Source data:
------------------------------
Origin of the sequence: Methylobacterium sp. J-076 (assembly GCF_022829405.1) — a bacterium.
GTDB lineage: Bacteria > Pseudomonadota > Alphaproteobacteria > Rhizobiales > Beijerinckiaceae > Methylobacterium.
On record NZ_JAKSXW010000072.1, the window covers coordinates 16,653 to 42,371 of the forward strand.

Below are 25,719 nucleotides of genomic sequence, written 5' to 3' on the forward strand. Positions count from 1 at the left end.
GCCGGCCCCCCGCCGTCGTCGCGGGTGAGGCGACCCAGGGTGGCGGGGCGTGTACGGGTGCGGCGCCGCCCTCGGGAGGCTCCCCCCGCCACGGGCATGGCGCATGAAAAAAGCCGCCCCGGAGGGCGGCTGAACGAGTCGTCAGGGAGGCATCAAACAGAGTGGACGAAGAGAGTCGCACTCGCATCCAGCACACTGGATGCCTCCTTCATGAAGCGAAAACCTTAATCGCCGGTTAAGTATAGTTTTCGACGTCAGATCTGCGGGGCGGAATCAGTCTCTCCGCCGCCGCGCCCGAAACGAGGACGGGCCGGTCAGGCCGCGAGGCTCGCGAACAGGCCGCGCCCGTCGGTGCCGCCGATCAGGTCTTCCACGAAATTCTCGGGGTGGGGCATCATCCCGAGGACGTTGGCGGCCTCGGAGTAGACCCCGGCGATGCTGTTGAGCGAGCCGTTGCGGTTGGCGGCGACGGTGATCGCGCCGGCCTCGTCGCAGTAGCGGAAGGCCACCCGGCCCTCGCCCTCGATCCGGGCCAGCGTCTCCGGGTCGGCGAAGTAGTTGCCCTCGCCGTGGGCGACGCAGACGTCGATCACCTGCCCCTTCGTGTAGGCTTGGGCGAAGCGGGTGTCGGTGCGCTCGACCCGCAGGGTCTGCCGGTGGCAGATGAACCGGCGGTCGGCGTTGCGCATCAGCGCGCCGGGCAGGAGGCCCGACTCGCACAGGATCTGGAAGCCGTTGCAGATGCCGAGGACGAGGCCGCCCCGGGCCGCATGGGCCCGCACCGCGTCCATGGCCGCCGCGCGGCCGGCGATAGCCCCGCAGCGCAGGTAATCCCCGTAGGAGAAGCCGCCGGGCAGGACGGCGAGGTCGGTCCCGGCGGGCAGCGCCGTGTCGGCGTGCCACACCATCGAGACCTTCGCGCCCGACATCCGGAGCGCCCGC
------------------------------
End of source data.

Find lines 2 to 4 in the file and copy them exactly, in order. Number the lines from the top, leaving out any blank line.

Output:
GTDB lineage: Bacteria > Pseudomonadota > Alphaproteobacteria > Rhizobiales > Beijerinckiaceae > Methylobacterium.
On record NZ_JAKSXW010000072.1, the window covers coordinates 16,653 to 42,371 of the forward strand.

Below are 25,719 nucleotides of genomic sequence, written 5' to 3' on the forward strand. Positions count from 1 at the left end.